Let me first say that having spent this past weekend off of Twitter and away from the political world, I felt a sense of relief. I highly recommend this to any of you out there who have been suffering from Trump derangement syndrome. No Trump tweets. No Trump comments. No Trump. I have to admit … I feel pretty damn good.
That being said, this is a political blog and I’m in this game for the long run. I care about politics and I’m not going to let the occupant in The White House ruin it for me. And, on cue, I see he’s already weighed in on The Kentucky Derby, lied about aid to Puerto Rico, and stated his desire that Robert Mueller should not testify before Congress. Yep, if it’s a day that ends in y, the President of the United States is either lying … or complaining. Nothing has changed.
But back to politics. There are a whole lot of Democrats running for the presidential nomination–in case you haven’t heard. I think we’re in the low twenties at this point and I think we should be near the end of those declaring–at least I hope that’s the case. Enough is enough.
I have not decided as of yet, who I will support. But I do like some of the proposals I’ve been hearing from various candidates. I’ve already weighed in on some of Elizabeth Warren’s policies, and she has certainly been very impressive in the early going. But we’re starting to hear from the others as well. And when I hear any of them come up with something I feel sets them apart from the others, I promise I will highlight it.
To that point, before my brief self-exclusion from all things political this past weekend, I saw an interview of Senator Kirsten Gillibrand on All In with Chris Hayes on MSNBC. She spoke of a new policy initiative on an issue that’s near and dear to my heart: money in politics.
Senator Gillibrand, to be fair, has not been able to muster a whole lot of attention thus far. The latest polling doesn’t even have her registering 1%. So, it’s going to be an uphill battle for the Senator from New York. Nevertheless, I hope her newest proposal at least gets some attention.
Her plan’s goal is to get more small-dollar donations into politics. She wants to give every voter $200 they can donate to the presidential candidate of their choice. She calls the plan “Clean Elections” and she unveiled it via Medium last Wednesday, and then on her interview with Hayes.
The gist of the plan is this: every voter who opts in would receive $200 to donate for each presidential election, split across the primary and the final race. Voters would also receive the same amount of money for both federal Senate and House races, which could ultimately mean they could get a total of $600 per person, depending on the cycle.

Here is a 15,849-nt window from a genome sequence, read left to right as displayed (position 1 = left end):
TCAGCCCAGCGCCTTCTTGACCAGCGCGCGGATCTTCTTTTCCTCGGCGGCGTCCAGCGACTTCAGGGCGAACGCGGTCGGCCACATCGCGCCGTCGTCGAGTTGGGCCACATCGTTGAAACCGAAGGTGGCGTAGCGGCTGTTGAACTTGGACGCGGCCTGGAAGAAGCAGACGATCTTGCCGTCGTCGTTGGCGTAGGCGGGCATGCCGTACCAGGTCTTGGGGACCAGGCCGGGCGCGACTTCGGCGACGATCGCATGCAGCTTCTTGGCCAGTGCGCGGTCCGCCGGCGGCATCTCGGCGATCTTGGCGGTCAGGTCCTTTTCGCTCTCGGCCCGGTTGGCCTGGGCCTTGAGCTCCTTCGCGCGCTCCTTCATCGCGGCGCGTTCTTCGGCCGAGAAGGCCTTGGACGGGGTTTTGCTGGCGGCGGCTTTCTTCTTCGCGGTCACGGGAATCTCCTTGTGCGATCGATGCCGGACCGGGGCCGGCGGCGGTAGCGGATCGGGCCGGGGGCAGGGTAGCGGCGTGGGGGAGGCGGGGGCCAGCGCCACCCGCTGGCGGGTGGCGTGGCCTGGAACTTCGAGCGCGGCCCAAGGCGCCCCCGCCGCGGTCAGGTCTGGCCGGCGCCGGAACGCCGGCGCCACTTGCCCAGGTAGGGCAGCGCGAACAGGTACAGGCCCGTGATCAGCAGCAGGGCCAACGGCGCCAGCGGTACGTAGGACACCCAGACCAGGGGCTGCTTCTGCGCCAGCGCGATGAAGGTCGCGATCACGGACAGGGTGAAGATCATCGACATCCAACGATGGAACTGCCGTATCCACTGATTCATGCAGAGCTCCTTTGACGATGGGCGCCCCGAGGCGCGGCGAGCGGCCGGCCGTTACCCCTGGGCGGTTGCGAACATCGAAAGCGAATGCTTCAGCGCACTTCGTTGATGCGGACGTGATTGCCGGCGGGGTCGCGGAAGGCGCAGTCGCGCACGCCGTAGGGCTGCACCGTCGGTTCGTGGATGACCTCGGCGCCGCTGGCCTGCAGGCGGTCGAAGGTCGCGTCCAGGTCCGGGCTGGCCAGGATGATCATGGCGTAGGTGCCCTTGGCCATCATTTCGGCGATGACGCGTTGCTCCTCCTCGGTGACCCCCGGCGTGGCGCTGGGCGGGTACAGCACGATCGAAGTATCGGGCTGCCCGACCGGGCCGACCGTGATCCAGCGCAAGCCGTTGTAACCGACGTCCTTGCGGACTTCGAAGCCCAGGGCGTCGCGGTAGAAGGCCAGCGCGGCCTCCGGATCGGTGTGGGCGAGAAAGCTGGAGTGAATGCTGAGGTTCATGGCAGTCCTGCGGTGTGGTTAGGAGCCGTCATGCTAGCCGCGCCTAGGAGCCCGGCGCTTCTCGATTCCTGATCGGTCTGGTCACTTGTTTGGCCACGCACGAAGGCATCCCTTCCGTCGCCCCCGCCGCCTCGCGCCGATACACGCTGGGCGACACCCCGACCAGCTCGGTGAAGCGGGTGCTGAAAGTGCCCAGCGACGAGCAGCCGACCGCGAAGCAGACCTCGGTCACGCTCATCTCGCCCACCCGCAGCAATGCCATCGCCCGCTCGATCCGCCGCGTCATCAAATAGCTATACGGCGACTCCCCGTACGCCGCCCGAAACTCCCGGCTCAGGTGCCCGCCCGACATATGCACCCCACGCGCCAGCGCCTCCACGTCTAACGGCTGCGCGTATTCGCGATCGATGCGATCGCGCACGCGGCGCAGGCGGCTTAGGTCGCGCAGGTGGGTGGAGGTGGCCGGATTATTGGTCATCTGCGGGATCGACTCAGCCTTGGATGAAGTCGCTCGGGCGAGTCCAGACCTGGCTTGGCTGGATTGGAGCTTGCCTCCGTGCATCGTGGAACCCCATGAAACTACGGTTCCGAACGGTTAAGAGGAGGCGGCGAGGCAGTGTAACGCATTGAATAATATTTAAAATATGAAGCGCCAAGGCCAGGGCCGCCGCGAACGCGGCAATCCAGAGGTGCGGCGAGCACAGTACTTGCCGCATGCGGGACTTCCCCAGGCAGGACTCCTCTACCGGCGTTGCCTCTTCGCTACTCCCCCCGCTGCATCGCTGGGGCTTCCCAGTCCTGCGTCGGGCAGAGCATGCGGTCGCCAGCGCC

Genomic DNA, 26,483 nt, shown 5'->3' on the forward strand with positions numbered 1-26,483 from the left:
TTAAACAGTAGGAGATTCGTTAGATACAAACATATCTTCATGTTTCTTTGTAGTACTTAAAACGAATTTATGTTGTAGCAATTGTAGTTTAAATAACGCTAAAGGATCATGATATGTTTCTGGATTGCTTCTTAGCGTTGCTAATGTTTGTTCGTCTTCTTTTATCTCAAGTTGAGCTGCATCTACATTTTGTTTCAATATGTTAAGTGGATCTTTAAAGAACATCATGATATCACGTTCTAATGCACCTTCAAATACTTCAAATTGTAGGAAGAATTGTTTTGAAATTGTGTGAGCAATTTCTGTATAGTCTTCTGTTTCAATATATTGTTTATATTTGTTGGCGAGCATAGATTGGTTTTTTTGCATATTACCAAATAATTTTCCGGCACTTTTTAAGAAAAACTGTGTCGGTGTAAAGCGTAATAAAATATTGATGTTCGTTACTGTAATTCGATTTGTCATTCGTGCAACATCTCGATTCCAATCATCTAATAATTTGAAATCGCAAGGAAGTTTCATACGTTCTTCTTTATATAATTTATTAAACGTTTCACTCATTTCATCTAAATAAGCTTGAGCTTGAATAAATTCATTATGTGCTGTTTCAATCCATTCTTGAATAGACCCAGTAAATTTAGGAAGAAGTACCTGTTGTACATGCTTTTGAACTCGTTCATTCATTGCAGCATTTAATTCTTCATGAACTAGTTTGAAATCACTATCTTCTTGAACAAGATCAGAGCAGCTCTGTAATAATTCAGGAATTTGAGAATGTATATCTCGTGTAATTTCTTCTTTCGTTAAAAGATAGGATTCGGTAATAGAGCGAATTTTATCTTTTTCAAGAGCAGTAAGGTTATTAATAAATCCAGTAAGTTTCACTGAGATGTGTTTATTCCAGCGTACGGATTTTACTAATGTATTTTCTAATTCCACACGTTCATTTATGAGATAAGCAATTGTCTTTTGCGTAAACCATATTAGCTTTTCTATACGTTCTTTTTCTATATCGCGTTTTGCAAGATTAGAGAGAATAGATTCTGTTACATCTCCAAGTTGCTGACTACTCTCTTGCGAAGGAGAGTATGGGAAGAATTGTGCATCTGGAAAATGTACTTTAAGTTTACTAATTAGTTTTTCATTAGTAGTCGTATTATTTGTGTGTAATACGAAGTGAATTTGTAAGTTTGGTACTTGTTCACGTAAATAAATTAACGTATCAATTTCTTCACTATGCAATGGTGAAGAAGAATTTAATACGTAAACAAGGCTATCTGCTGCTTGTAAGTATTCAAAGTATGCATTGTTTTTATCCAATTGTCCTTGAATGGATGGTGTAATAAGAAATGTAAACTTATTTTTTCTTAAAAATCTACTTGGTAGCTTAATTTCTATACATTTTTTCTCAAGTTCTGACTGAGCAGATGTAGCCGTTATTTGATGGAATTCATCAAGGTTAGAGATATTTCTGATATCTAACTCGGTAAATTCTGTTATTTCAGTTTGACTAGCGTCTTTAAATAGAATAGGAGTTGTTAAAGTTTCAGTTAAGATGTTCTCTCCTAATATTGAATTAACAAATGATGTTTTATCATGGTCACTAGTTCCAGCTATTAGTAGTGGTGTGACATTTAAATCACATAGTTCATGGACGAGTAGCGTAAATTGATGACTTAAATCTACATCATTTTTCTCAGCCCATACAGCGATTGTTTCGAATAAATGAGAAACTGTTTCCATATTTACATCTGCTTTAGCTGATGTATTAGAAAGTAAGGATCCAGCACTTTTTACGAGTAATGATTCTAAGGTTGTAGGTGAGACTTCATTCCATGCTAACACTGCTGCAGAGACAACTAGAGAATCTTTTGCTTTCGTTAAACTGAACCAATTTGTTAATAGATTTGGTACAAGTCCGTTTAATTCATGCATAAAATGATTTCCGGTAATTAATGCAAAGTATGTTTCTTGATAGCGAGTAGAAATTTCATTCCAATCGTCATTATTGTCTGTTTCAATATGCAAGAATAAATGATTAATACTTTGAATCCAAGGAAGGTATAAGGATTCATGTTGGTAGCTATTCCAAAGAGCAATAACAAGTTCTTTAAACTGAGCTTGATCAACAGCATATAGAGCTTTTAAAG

How would she pay for it? By eliminating a tax subsidy that CEO’s receive, which her campaign estimated would result in roughly $60 billion revenue over a ten-year period. Look, the bottom line here is that the Senator feels it’s a pretty good idea to try and give more voters a voice in federal elections, instead of the oversized one that rich donors now enjoy. I could not agree more.
In her Medium piece, Gillibrand writes, “For too long, small groups of wealthy donors have had outsized influence over our government. These groups also tend to be disproportionately white and male. My plan would flip the equation–empowering more women of color to have a say in our government and set our course for a more equal and just future.”
The plan itself is modeled after “Democracy Vouchers,” enacted by the city of Seattle in 2015, and it’s a plan I wrote about in this space. Vox has a good piece examining the pros and cons of Seattle’s initiative, as well as what it might mean for Gillibrand’s going forward.
It’s far too early to speculate if her plan will ever see the light of day. But, she deserves credit for being bold and creative. And let’s also not lose sight of the fact that it’s the Democratic Party that’s at least trying to address an issue that I think goes to the heart of what’s wrong in our Democracy. The Republican Party is nowhere to be seen on this. The more Democrats running for the nomination go down this road, the more the American people get to see which party is willing to change, and which party is quite comfortable with the status quo.
Most of the candidates have expressed the desire to overturn the disastrous Citizens United decision of 2010. The House of Representatives has already passed an anti-corruption/voter enhancement initiative(HR 1), which didn’t see the light of day in the Republican led Senate. These are the kind of things that must be pointed out to the American people on a daily basis. Until we get control of money in politics–we’re screwed. The people who are putting up roadblocks need to be voted out. Period.
So, while Senator Gillibrand may be having a tough time gaining traction with her campaign, she deserves some real credit here for putting some specifics out there for all of us to digest. The debates are coming soon. Here’s hoping the Senator’s idea gets a fair shake from the media.